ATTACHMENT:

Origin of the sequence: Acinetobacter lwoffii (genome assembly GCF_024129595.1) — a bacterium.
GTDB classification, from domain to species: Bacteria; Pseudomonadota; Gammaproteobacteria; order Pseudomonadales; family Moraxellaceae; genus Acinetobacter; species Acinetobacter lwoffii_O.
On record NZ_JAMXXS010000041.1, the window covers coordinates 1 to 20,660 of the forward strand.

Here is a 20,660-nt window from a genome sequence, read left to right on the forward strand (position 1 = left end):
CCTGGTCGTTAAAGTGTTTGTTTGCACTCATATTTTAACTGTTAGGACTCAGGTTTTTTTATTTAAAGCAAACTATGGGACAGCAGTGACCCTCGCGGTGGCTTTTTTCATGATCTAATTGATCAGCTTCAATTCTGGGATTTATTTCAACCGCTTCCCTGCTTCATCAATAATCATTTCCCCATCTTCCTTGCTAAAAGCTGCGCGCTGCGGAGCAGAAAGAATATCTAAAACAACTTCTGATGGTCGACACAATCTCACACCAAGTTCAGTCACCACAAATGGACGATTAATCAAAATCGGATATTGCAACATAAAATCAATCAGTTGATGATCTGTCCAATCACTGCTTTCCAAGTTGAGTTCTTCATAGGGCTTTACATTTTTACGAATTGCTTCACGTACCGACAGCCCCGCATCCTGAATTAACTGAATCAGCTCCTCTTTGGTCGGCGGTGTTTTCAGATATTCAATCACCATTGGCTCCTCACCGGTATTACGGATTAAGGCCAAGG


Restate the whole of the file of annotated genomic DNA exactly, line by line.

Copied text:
Origin of the sequence: Acinetobacter lwoffii (genome assembly GCF_024129595.1) — a bacterium.
GTDB classification, from domain to species: Bacteria; Pseudomonadota; Gammaproteobacteria; order Pseudomonadales; family Moraxellaceae; genus Acinetobacter; species Acinetobacter lwoffii_O.
On record NZ_JAMXXS010000041.1, the window covers coordinates 1 to 20,660 of the forward strand.

Here is a 20,660-nt window from a genome sequence, read left to right on the forward strand (position 1 = left end):
CCTGGTCGTTAAAGTGTTTGTTTGCACTCATATTTTAACTGTTAGGACTCAGGTTTTTTTATTTAAAGCAAACTATGGGACAGCAGTGACCCTCGCGGTGGCTTTTTTCATGATCTAATTGATCAGCTTCAATTCTGGGATTTATTTCAACCGCTTCCCTGCTTCATCAATAATCATTTCCCCATCTTCCTTGCTAAAAGCTGCGCGCTGCGGAGCAGAAAGAATATCTAAAACAACTTCTGATGGTCGACACAATCTCACACCAAGTTCAGTCACCACAAATGGACGATTAATCAAAATCGGATATTGCAACATAAAATCAATCAGTTGATGATCTGTCCAATCACTGCTTTCCAAGTTGAGTTCTTCATAGGGCTTTACATTTTTACGAATTGCTTCACGTACCGACAGCCCCGCATCCTGAATTAACTGAATCAGCTCCTCTTTGGTCGGCGGTGTTTTCAGATATTCAATCACCATTGGCTCCTCACCGGTATTACGGATTAAGGCCAAGG